How will publishing respond to e-books?

Stephen Page is the head of publishing house Faber and Faber. He was interviewed by Monica Attard on Radio National for Sunday Profile last week. This post summarises the interview.

The central question was how will publishing respond to e-books? Will it like newspapers loose market share? Will it struggle to find its feet in a new digital distribution mechanism like music? Page thinks that publishing, will learn from the experiences of the movie and music industries. He did not see e-books threatening publishing in the same way that the internet has threatened newspapers. Newspapers are a medium that deliver information quickly, which is something that the internet as a medium does better. But the physical book, Page argues, has an inherent advantage. A book has an aesthetic quality that cannot be compared to the experience of an e-book. People “furnish their house with them”, but people cannot fetishise an e-book. People do fetishise Apple products though. Page referred to the iPad as “a machine trying to do many things” but not a device suitable for the experience of reading a long narrative. The Kindle however, with its e-ink technology solves the problem of eye strain caused by luminous screens. Its devices like the Kindle that are more likely to grow the small channel of the e-book and offer another route to readers.

And what of the cost; presumably e-books should be much cheaper? At this point have a think about what you would be prepared to pay for an e-book version of a $15 paperback. What is the cost of a book? It is so much easier to think about the cost of a tangible product. Perhaps because we can touch it we assume the cost is in the printing, the production of the object, the transportation, the distribution to retailers. Page pointed out though that the costs of printing are a minor component in the costs of a book. A publisher has to make the investment in copyright which has its value and worth for the author. A publisher’s expertise (and costs) are in finding writers, in editors, in marketing and publicising works. At this point, Monica Attard noted that the e-book is more likely to threaten the independent book seller than the publishers themselves. It was interesting to hear Page speak of price point management; the market cycle of a book from hard cover launch to wider paper back release. While piracy is an obvious threat, a threat is also posed if retailers (Apple, Amazon) engage in a price war, so we can safely assume that publishers will place conditions on retailers and monitor pricing activity.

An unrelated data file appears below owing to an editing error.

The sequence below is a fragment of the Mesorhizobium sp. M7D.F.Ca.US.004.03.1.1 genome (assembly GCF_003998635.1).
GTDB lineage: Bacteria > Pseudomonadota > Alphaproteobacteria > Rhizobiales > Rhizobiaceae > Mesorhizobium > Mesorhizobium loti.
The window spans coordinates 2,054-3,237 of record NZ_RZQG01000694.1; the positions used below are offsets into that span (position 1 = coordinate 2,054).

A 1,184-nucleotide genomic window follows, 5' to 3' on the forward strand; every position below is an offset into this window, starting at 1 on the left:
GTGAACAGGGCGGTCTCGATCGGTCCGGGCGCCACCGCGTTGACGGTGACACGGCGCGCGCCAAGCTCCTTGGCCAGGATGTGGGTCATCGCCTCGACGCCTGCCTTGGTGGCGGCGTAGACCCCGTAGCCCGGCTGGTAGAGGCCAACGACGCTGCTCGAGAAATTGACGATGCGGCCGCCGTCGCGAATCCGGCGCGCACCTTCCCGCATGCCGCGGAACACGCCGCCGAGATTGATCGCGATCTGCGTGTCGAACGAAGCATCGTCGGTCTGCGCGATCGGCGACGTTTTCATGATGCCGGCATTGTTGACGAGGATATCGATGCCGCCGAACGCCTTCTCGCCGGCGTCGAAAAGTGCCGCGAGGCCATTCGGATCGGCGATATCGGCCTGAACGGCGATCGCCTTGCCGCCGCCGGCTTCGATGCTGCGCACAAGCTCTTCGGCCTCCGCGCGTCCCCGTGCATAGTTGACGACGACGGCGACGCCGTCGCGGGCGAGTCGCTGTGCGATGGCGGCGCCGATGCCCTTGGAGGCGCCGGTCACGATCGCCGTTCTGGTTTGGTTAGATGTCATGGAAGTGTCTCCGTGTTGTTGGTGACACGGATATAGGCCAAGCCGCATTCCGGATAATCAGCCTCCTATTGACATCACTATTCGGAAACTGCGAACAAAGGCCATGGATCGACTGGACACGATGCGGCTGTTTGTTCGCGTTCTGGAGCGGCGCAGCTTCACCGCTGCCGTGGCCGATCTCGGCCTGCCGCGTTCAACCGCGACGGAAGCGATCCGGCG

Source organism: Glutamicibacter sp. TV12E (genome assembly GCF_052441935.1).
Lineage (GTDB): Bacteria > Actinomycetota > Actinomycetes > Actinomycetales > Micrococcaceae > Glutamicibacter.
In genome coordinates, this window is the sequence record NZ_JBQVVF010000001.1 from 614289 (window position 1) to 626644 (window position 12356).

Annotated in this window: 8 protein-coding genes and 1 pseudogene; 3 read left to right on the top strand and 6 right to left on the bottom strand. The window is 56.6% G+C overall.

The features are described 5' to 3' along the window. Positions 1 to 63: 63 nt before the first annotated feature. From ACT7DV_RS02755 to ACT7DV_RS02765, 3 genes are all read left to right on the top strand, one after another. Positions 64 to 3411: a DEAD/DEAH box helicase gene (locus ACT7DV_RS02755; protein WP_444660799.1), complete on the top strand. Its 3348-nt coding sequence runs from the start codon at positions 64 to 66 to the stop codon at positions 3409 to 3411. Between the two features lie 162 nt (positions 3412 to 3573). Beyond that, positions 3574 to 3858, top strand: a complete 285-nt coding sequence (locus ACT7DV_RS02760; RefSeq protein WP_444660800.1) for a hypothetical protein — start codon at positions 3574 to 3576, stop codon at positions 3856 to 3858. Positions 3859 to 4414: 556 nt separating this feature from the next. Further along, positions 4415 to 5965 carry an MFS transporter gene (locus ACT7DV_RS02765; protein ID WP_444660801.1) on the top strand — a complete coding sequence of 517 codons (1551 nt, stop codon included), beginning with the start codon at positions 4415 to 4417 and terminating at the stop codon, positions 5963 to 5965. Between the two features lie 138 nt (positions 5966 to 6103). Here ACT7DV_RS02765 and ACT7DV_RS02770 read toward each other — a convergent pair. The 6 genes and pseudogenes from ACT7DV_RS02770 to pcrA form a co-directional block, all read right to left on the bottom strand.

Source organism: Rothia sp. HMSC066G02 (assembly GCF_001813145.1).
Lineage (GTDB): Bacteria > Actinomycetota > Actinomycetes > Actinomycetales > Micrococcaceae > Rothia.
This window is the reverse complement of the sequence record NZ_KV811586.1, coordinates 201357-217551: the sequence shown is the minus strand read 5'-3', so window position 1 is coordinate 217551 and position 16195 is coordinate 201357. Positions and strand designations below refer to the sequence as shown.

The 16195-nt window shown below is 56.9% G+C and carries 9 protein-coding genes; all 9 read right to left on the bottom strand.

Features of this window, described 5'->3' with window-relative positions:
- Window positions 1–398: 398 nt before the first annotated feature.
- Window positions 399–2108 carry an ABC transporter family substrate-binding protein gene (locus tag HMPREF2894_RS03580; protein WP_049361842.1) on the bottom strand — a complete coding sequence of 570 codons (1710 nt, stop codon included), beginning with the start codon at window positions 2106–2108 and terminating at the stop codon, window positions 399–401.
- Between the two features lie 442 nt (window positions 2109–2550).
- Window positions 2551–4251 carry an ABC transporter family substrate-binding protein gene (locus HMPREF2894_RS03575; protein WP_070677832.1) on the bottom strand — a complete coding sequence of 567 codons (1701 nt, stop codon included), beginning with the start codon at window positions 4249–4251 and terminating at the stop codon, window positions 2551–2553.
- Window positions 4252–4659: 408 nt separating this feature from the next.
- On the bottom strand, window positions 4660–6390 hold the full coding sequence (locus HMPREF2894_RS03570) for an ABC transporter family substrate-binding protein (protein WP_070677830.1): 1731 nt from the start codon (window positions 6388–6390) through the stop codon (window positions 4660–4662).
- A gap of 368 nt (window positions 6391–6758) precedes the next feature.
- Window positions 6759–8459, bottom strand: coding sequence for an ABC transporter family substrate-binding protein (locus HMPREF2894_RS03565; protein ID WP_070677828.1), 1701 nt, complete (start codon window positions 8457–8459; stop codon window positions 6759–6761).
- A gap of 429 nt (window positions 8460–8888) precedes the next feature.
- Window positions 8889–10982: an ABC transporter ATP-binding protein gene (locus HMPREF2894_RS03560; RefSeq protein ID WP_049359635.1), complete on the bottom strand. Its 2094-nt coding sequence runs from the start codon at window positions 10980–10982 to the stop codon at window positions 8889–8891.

While the experience of a book may be hard to compete with, the digital channel can offer an amplified experience: rich content, author interviews and access to similar works. Page describes a business model where readers can be lead from one book to another; where readers can not only read but listen and download other content. Print on demand is also on the cards, and Page described a scenario of giving someone the ability to select their own anthology of poems and have that created into a book as a gift. This presents a vision of a publisher more akin to Apple’s iTunes music store.

Its great to hear a traditional business, embracing the advantages of a digital medium. I just wish Monica Attard had asked one more question of Stephen Page, and that is his thoughts on Google’s Internet Archive.

Related Links:

Google Lets You Custom-Print Millions of Public Domain Books
The Fight over the Google of All Libraries: A Wired.com FAQ

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